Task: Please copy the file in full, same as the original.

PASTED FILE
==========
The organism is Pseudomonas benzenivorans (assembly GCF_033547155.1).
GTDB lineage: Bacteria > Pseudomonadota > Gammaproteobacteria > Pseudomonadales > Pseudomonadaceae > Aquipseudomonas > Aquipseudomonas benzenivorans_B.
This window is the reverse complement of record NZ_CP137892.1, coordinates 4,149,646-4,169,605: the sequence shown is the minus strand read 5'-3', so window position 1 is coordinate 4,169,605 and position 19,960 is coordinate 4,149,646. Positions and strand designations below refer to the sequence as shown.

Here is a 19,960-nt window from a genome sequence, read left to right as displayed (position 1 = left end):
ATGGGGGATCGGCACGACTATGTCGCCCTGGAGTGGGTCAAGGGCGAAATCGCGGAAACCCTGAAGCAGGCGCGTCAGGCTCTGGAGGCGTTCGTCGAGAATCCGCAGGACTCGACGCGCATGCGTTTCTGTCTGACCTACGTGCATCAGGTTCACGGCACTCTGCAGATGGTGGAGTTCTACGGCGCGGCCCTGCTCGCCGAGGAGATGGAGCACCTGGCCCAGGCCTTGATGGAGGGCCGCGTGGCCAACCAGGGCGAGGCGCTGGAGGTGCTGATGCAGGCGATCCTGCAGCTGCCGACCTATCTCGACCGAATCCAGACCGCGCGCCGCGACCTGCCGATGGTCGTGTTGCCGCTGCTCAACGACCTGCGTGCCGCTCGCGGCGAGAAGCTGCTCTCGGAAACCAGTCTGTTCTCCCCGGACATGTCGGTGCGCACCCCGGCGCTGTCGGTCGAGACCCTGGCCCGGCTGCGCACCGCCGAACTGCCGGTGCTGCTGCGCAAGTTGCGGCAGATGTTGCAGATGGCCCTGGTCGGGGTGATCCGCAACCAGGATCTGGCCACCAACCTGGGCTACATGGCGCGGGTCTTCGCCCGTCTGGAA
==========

The organism is Pseudomonas benzenivorans (assembly GCF_033547155.1).
GTDB lineage: Bacteria > Pseudomonadota > Gammaproteobacteria > Pseudomonadales > Pseudomonadaceae > Aquipseudomonas > Aquipseudomonas benzenivorans_B.
This window is the reverse complement of record NZ_CP137892.1, coordinates 4,149,646-4,169,605: the sequence shown is the minus strand read 5'-3', so window position 1 is coordinate 4,169,605 and position 19,960 is coordinate 4,149,646. Positions and strand designations below refer to the sequence as shown.

Here is a 19,960-nt window from a genome sequence, read left to right as displayed (position 1 = left end):
ATGGGGGATCGGCACGACTATGTCGCCCTGGAGTGGGTCAAGGGCGAAATCGCGGAAACCCTGAAGCAGGCGCGTCAGGCTCTGGAGGCGTTCGTCGAGAATCCGCAGGACTCGACGCGCATGCGTTTCTGTCTGACCTACGTGCATCAGGTTCACGGCACTCTGCAGATGGTGGAGTTCTACGGCGCGGCCCTGCTCGCCGAGGAGATGGAGCACCTGGCCCAGGCCTTGATGGAGGGCCGCGTGGCCAACCAGGGCGAGGCGCTGGAGGTGCTGATGCAGGCGATCCTGCAGCTGCCGACCTATCTCGACCGAATCCAGACCGCGCGCCGCGACCTGCCGATGGTCGTGTTGCCGCTGCTCAACGACCTGCGTGCCGCTCGCGGCGAGAAGCTGCTCTCGGAAACCAGTCTGTTCTCCCCGGACATGTCGGTGCGCACCCCGGCGCTGTCGGTCGAGACCCTGGCCCGGCTGCGCACCGCCGAACTGCCGGTGCTGCTGCGCAAGTTGCGGCAGATGTTGCAGATGGCCCTGGTCGGGGTGATCCGCAACCAGGATCTGGCCACCAACCTGGGCTACATGGCGCGGGTCTTCGCCCGTCTGGAA